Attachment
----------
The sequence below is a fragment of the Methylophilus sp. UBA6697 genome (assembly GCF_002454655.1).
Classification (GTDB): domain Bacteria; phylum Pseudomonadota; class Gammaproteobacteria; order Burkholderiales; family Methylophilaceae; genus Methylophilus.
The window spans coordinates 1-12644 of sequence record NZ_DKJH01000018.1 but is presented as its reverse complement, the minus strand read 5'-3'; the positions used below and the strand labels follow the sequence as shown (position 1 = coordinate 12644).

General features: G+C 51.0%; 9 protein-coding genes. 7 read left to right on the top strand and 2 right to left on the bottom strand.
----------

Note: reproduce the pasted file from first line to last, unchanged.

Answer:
The sequence below is a fragment of the Methylophilus sp. UBA6697 genome (assembly GCF_002454655.1).
Classification (GTDB): domain Bacteria; phylum Pseudomonadota; class Gammaproteobacteria; order Burkholderiales; family Methylophilaceae; genus Methylophilus.
The window spans coordinates 1-12644 of sequence record NZ_DKJH01000018.1 but is presented as its reverse complement, the minus strand read 5'-3'; the positions used below and the strand labels follow the sequence as shown (position 1 = coordinate 12644).

General features: G+C 51.0%; 9 protein-coding genes. 7 read left to right on the top strand and 2 right to left on the bottom strand.